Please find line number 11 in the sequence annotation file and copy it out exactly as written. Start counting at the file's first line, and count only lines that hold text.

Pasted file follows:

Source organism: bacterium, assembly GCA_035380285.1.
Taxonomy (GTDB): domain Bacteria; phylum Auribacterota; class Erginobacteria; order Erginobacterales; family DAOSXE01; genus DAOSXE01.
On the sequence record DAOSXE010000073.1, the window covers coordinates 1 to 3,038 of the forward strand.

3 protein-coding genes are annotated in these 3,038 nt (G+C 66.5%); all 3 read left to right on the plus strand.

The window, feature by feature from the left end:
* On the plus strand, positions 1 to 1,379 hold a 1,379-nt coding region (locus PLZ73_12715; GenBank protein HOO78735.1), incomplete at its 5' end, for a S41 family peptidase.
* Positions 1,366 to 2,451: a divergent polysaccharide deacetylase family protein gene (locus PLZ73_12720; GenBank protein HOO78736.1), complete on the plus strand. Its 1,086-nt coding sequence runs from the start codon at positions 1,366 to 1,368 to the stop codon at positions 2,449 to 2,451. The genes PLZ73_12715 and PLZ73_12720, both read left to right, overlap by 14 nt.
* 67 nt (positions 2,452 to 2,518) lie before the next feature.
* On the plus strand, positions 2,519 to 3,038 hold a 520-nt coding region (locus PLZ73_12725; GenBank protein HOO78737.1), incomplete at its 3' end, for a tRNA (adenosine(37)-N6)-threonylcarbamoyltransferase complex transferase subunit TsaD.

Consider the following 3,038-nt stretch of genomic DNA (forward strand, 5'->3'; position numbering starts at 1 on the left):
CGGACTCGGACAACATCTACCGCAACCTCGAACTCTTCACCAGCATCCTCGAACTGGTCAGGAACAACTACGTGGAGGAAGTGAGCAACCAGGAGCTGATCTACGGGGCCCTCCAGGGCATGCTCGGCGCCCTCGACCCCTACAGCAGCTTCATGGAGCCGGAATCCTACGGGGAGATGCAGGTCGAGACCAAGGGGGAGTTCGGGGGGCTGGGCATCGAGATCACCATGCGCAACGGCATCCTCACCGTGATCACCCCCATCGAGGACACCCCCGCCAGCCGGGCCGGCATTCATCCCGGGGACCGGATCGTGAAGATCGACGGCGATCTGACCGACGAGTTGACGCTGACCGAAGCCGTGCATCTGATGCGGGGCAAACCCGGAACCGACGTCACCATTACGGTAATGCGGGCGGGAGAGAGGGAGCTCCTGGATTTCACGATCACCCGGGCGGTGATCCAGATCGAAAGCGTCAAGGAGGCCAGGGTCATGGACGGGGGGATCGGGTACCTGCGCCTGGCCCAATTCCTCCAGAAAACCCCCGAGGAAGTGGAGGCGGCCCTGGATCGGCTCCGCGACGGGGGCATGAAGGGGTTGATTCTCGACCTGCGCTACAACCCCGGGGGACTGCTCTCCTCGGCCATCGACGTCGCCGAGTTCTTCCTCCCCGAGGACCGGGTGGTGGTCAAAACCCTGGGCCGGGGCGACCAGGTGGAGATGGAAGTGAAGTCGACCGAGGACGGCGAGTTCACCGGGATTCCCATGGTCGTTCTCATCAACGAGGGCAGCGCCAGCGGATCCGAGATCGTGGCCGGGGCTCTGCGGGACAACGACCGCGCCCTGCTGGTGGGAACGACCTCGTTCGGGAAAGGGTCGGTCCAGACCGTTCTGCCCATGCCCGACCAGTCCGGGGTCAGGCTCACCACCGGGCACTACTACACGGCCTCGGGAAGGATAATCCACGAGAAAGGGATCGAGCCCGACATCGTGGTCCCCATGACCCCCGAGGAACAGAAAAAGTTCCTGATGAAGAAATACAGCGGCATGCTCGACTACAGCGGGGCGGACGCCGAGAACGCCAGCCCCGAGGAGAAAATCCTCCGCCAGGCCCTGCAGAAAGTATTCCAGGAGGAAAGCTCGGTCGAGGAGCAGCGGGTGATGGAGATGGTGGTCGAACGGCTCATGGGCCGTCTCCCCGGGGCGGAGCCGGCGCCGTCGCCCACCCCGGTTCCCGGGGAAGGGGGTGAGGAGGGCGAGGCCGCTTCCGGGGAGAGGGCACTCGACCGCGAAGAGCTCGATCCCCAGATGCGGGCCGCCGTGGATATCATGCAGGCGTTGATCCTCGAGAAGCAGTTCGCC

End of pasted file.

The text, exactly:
CGGACTCGGACAACATCTACCGCAACCTCGAACTCTTCACCAGCATCCTCGAACTGGTCAGGAACAACTACGTGGAGGAAGTGAGCAACCAGGAGCTGATCTACGGGGCCCTCCAGGGCATGCTCGGCGCCCTCGACCCCTACAGCAGCTTCATGGAGCCGGAATCCTACGGGGAGATGCAGGTCGAGACCAAGGGGGAGTTCGGGGGGCTGGGCATCGAGATCACCATGCGCAACGGCATCCTCACCGTGATCACCCCCATCGAGGACACCCCCGCCAGCCGGGCCGGCATTCATCCCGGGGACCGGATCGTGAAGATCGACGGCGATCTGACCGACGAGTTGACGCTGACCGAAGCCGTGCATCTGATGCGGGGCAAACCCGGAACCGACGTCACCATTACGGTAATGCGGGCGGGAGAGAGGGAGCTCCTGGATTTCACGATCACCCGGGCGGTGATCCAGATCGAAAGCGTCAAGGAGGCCAGGGTCATGGACGGGGGGATCGGGTACCTGCGCCTGGCCCAATTCCTCCAGAAAACCCCCGAGGAAGTGGAGGCGGCCCTGGATCGGCTCCGCGACGGGGGCATGAAGGGGTTGATTCTCGACCTGCGCTACAACCCCGGGGGACTGCTCTCCTCGGCCATCGACGTCGCCGAGTTCTTCCTCCCCGAGGACCGGGTGGTGGTCAAAACCCTGGGCCGGGGCGACCAGGTGGAGATGGAAGTGAAGTCGACCGAGGACGGCGAGTTCACCGGGATTCCCATGGTCGTTCTCATCAACGAGGGCAGCGCCAGCGGATCCGAGATCGTGGCCGGGGCTCTGCGGGACAACGACCGCGCCCTGCTGGTGGGAACGACCTCGTTCGGGAAAGGGTCGGTCCAGACCGTTCTGCCCATGCCCGACCAGTCCGGGGTCAGGCTCACCACCGGGCACTACTACACGGCCTCGGGAAGGATAATCCACGAGAAAGGGATCGAGCCCGACATCGTGGTCCCCATGACCCCCGAGGAACAGAAAAAGTTCCTGATGAAGAAATACAGCGGCATGCTCGACTACAGCGGGGCGGACGCCGAGAACGCCAGCCCCGAGGAGAAAATCCTCCGCCAGGCCCTGCAGAAAGTATTCCAGGAGGAAAGCTCGGTCGAGGAGCAGCGGGTGATGGAGATGGTGGTCGAACGGCTCATGGGCCGTCTCCCCGGGGCGGAGCCGGCGCCGTCGCCCACCCCGGTTCCCGGGGAAGGGGGTGAGGAGGGCGAGGCCGCTTCCGGGGAGAGGGCACTCGACCGCGAAGAGCTCGATCCCCAGATGCGGGCCGCCGTGGATATCATGCAGGCGTTGATCCTCGAGAAGCAGTTCGCC